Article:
AfterDeath opens with a first person view of a woman waking up on a beach half in the water. She feels for her pulse but she has none. We’re disorientated as she is panicking and stumbling around in a daze. Then pillars of black smoke begin exploding out of the ground, she runs, climbs a cliff and finds an old house in the middle of a field, inside of which black smoke swirls whilst attractive twenty-somethings have sex. It’s all rather hellish, and that isn’t a coincidence as this is the land of the dead, a kind of purgatory for a group of lost souls who may just be connected.
Thankfully this horror doesn’t spend ages trying to build to the ‘they’ve been dead all along!’ reveal, it gets that over with in the first five minutes. It then just spends its time with some interesting world building that includes a house built of collective memories and a lighthouse which, when caught in its rotating light, paralyses you with pain, reaching deeply into their souls and unconscious minds. It really strives to tackle the themes of life, death and religion with some depth rather than just paying them lip-service and focusing on cheap scares.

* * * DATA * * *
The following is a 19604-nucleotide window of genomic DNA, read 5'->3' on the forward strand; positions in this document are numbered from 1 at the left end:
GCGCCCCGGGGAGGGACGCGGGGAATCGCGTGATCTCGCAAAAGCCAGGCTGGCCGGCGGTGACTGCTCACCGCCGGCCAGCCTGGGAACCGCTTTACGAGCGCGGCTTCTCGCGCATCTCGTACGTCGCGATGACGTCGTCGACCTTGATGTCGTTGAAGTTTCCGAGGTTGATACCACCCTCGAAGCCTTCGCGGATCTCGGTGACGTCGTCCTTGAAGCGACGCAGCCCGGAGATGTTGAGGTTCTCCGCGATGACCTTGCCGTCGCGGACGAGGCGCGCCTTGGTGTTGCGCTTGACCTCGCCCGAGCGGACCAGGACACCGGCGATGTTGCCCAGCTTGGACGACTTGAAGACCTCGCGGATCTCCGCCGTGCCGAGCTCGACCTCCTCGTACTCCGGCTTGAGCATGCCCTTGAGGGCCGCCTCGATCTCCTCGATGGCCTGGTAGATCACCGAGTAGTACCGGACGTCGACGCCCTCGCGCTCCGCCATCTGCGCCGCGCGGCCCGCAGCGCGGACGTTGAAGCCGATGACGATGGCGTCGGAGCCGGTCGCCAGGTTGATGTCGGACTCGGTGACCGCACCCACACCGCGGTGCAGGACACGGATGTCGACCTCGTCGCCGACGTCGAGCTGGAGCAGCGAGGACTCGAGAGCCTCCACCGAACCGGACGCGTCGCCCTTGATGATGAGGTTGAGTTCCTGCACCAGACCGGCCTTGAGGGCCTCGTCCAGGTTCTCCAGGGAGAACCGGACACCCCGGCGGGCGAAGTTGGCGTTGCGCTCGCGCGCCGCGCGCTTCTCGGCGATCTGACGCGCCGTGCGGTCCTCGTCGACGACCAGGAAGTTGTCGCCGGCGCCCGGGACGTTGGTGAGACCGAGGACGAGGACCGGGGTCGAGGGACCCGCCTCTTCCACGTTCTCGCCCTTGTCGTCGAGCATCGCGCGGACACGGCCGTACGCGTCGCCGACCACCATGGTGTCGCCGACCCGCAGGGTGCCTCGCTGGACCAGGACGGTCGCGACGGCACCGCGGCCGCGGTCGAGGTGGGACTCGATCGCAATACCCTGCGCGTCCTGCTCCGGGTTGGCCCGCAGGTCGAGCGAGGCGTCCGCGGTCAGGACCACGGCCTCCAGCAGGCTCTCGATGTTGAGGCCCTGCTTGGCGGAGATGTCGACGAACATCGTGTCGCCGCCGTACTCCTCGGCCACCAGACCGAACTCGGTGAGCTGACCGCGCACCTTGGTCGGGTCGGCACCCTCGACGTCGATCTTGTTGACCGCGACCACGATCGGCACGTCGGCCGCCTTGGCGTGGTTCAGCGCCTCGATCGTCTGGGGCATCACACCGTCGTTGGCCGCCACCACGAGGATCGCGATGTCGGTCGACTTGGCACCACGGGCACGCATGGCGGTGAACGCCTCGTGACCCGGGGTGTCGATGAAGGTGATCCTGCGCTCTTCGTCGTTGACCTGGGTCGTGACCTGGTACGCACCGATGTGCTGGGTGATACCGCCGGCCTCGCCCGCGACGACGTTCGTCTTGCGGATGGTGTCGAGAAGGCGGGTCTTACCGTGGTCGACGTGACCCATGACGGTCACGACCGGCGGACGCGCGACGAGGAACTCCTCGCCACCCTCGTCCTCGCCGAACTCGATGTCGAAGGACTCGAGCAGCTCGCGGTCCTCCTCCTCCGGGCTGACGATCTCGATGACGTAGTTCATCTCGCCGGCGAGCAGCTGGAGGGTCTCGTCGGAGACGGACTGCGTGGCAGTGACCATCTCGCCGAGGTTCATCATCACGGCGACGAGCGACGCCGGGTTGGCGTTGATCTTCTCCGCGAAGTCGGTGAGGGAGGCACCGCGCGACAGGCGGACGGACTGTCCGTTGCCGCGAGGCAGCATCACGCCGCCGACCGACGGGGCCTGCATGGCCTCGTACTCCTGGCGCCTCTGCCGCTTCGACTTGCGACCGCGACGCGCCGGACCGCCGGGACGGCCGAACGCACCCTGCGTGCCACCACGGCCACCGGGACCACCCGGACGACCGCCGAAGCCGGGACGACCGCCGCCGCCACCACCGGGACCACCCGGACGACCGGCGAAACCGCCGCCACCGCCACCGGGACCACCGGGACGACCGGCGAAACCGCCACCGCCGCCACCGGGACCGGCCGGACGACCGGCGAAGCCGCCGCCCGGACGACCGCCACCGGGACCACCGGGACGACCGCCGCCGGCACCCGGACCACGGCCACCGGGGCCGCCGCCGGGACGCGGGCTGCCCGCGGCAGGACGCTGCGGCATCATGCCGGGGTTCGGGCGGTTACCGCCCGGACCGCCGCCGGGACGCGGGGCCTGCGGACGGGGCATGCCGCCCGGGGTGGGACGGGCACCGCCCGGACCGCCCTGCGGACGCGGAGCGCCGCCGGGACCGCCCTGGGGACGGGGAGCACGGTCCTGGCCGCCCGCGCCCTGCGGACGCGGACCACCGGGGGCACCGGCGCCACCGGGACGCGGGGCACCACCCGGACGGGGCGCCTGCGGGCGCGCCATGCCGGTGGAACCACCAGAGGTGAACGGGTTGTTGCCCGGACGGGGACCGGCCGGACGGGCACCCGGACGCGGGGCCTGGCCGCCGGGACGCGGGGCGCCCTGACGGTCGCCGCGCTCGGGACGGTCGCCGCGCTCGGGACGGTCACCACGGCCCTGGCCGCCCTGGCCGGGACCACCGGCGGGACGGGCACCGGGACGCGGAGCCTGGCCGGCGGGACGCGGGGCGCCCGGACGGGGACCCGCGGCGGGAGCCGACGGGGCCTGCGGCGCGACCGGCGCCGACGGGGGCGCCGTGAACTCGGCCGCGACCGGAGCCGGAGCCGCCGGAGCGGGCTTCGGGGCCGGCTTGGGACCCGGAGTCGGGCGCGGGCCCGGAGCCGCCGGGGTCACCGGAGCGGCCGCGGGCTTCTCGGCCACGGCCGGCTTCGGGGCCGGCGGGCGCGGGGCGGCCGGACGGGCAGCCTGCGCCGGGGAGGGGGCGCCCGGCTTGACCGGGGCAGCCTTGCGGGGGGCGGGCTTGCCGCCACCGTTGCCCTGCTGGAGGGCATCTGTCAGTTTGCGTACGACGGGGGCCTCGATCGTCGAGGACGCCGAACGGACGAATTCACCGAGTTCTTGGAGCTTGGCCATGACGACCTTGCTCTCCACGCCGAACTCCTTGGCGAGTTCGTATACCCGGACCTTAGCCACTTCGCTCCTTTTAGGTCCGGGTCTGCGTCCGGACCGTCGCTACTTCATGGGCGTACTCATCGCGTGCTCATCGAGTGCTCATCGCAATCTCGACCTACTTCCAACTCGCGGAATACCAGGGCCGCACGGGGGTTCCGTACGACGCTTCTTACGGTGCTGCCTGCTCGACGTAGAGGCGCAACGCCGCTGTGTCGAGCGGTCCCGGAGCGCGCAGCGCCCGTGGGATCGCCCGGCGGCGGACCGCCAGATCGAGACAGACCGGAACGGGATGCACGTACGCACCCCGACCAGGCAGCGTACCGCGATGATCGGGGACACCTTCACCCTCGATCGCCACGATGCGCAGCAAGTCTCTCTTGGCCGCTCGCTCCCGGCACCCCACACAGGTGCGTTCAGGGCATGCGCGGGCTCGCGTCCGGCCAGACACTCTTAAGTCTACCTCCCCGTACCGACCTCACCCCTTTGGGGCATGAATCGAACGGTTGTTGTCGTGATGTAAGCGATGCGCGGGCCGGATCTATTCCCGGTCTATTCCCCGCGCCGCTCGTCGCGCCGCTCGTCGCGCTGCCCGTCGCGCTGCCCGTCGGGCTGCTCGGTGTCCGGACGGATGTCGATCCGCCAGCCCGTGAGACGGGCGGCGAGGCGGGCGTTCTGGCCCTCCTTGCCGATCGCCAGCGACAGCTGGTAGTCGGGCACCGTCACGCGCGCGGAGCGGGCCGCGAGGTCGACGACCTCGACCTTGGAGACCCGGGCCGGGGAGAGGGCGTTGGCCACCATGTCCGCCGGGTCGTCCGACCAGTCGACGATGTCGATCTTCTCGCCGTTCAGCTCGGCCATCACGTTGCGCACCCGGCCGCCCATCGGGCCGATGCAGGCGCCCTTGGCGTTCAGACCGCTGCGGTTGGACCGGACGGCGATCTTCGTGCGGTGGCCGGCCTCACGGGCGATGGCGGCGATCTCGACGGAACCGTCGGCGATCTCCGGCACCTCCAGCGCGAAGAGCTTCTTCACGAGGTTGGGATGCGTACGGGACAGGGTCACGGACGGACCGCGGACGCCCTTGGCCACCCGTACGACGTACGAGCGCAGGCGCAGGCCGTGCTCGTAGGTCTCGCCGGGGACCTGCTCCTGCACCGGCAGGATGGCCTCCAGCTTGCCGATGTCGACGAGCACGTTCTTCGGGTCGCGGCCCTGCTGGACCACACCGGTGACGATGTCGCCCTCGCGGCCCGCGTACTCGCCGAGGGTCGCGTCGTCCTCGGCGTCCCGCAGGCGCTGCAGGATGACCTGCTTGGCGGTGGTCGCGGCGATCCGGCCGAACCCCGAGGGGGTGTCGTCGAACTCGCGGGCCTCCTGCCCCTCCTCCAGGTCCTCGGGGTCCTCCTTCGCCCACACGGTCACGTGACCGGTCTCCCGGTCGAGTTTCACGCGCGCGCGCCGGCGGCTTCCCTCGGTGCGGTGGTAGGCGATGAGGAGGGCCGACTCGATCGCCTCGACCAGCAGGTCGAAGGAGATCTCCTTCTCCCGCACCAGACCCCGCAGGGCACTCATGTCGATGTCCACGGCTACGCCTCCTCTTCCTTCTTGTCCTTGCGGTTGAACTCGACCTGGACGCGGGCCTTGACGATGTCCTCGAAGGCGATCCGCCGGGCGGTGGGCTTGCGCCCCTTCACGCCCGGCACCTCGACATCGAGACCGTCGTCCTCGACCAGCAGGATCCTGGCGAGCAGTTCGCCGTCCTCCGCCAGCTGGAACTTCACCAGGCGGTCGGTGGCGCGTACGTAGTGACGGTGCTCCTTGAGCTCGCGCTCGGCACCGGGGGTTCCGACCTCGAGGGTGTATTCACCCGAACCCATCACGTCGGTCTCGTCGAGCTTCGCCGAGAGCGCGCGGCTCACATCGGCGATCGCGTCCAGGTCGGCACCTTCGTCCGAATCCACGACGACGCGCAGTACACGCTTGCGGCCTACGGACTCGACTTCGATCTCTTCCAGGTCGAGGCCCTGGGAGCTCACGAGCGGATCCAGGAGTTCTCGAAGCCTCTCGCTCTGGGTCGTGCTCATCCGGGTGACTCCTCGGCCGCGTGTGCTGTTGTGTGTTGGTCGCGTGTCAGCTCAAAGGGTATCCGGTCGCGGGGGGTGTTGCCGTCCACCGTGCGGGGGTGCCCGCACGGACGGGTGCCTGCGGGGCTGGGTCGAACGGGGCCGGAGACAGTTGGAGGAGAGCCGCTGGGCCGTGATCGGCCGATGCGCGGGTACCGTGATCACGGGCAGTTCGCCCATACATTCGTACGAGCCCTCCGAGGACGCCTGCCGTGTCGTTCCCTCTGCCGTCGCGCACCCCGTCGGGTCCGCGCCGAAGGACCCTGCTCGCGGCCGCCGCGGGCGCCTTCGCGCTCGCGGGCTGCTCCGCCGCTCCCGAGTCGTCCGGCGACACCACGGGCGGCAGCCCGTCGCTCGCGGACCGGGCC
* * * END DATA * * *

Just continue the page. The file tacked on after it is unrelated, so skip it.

Not that the film doesn’t have its cheap elements; it finds a satisfying explanation for the attractiveness of its cast but cannot escape the horror stereotypes of poor dialogue and broadly drawn characters. The cast does a good job with the script but cannot overcome these pitfalls in the script, which is a shame but is far from a deal-breaker. This is a fun and promising directorial debut which strikes out in its own direction, testing out its ideas and shaking things up. Not everything lands as you might like it to but there’s a lot of promise here and its a good time whilst it lasts.
AfterDeath is released on VOD in the UK from October 19th through FrightfestPresents. Will you be checking it out? Let us know in the comment box below!